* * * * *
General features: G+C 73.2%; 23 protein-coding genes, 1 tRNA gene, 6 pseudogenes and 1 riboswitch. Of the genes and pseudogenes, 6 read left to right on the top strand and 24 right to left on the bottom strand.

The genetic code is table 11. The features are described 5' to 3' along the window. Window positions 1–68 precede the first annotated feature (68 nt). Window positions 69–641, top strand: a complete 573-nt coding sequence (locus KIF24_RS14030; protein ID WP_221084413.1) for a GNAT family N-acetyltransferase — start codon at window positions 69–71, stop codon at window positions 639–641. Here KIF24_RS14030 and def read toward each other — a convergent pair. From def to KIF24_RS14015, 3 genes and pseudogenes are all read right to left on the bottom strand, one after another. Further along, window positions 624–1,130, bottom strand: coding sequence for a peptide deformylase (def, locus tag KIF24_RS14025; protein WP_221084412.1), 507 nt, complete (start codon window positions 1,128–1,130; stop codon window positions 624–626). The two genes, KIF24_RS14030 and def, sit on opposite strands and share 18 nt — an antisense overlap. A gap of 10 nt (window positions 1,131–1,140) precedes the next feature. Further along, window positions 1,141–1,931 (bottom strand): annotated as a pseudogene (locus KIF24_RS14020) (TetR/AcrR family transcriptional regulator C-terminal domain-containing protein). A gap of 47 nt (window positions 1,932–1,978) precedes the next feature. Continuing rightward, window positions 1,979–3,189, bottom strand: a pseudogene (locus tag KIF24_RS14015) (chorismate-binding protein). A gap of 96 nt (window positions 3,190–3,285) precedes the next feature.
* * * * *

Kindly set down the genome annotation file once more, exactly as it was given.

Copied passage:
General features: G+C 73.2%; 23 protein-coding genes, 1 tRNA gene, 6 pseudogenes and 1 riboswitch. Of the genes and pseudogenes, 6 read left to right on the top strand and 24 right to left on the bottom strand.

The genetic code is table 11. The features are described 5' to 3' along the window. Window positions 1–68 precede the first annotated feature (68 nt). Window positions 69–641, top strand: a complete 573-nt coding sequence (locus KIF24_RS14030; protein ID WP_221084413.1) for a GNAT family N-acetyltransferase — start codon at window positions 69–71, stop codon at window positions 639–641. Here KIF24_RS14030 and def read toward each other — a convergent pair. From def to KIF24_RS14015, 3 genes and pseudogenes are all read right to left on the bottom strand, one after another. Further along, window positions 624–1,130, bottom strand: coding sequence for a peptide deformylase (def, locus tag KIF24_RS14025; protein WP_221084412.1), 507 nt, complete (start codon window positions 1,128–1,130; stop codon window positions 624–626). The two genes, KIF24_RS14030 and def, sit on opposite strands and share 18 nt — an antisense overlap. A gap of 10 nt (window positions 1,131–1,140) precedes the next feature. Further along, window positions 1,141–1,931 (bottom strand): annotated as a pseudogene (locus KIF24_RS14020) (TetR/AcrR family transcriptional regulator C-terminal domain-containing protein). A gap of 47 nt (window positions 1,932–1,978) precedes the next feature. Continuing rightward, window positions 1,979–3,189, bottom strand: a pseudogene (locus tag KIF24_RS14015) (chorismate-binding protein). A gap of 96 nt (window positions 3,190–3,285) precedes the next feature.